It is not the way I desire to end
up, like this man in his fifties, at the crossing
of two thoroughfares, selling his poems
on pale-colored Xerox sheets, devotional literature
spread across a plank on cinderblocks
by a corner stand of cantelopes, mangoes, plantains and peaches
— a worthwhile market for poetry.
Each page is a dollar, he explains, chatting on.
A makeshift sign lists famous names:
“My poems have appeared in books
along with Robert Frost, T. S. Eliot, Langston
Hughes…” He shows me where: a thumbed, battered
Silver Burdett reader like one I was given in grade school.
He still talks so I try to read a poem; he is speaking
about the single time he appeared on television,
age nineteen, and it was predicted in a vision
by his grandmother. His poem is
not good. It is about pretty and rhymes predictably,
a voice praised too soon, not given time to ripen.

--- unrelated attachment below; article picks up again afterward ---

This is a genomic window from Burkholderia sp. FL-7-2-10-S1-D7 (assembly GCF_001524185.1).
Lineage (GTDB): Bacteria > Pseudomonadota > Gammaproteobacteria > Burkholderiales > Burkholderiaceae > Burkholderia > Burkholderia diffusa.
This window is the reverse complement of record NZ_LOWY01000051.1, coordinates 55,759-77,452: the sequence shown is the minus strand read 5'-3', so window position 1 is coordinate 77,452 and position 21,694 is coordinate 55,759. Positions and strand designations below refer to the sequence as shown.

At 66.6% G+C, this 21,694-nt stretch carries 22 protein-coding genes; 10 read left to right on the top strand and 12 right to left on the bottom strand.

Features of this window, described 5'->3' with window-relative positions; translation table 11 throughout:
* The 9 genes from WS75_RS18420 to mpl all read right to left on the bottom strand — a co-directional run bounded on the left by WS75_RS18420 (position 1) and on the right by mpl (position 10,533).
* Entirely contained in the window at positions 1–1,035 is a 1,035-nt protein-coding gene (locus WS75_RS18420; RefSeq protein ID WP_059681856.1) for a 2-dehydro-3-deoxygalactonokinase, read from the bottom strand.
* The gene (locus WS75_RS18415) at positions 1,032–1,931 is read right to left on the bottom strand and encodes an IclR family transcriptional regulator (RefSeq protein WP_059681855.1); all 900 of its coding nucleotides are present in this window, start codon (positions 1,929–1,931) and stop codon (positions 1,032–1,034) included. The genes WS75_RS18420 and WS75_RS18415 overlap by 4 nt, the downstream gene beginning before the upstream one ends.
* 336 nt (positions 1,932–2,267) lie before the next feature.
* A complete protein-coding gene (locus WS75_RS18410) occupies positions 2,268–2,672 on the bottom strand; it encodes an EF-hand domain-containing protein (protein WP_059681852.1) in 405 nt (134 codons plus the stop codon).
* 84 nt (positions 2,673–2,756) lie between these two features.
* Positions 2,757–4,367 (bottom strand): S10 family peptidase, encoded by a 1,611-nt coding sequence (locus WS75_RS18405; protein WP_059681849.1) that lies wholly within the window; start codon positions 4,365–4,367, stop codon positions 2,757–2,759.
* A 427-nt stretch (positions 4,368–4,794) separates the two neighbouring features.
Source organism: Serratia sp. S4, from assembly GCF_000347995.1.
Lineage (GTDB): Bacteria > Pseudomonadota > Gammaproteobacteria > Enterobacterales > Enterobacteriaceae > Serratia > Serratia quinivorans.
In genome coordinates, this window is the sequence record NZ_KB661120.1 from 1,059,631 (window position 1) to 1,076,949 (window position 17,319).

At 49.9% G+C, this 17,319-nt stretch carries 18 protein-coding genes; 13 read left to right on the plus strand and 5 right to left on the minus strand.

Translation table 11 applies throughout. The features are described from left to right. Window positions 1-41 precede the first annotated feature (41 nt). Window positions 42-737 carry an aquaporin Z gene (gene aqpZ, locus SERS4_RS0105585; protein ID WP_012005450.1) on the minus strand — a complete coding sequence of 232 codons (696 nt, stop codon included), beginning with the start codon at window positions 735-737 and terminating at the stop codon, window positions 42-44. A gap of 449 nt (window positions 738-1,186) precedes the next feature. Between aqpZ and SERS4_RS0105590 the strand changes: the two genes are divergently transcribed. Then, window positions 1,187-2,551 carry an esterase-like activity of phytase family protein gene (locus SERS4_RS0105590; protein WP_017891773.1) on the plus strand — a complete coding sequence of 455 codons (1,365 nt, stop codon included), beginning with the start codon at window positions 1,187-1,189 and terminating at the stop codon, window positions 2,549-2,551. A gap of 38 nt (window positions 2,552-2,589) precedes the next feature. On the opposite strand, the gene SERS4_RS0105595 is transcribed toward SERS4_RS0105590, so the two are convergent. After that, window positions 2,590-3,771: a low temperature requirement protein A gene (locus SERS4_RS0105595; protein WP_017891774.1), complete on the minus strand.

He gets my attention, now, his talk turned uncharming
into a chorus: “Money and fame, that’s all I want.
Money and fame.” What a lame reason for being
a poet. I think of young Wallace Stevens, saying
all of New York had its price, vice to virtue.
He was just out of college, happy to live
on what he could earn without needing a handout
from his father. He’d walk about the city in search of
fruit stands like these of the Upper West Side, where
he could get fresh mangoes and papaya, exotic fruits
that were favorites of the stevedores he met hanging
around the wharves. Charity eludes me, today, I don’t buy
any poems. But I do make resolutions: to work hard
every day, to marry the woman I love, not to join
the poetry mafia, to leave New York, never to sell myself
short. Under the shelter of awnings I ponder the fruit
laid in careful pyramids, the hidden form of spheres
made clear, the stacks of fresh lemons and pears,
and musing quietly nearby, as if in a vow of silence,
the grocers, their elegant faces ever so watchful.
Originally published in Cincinnati Poetry Review, Number 25, Fall/Winter 1993.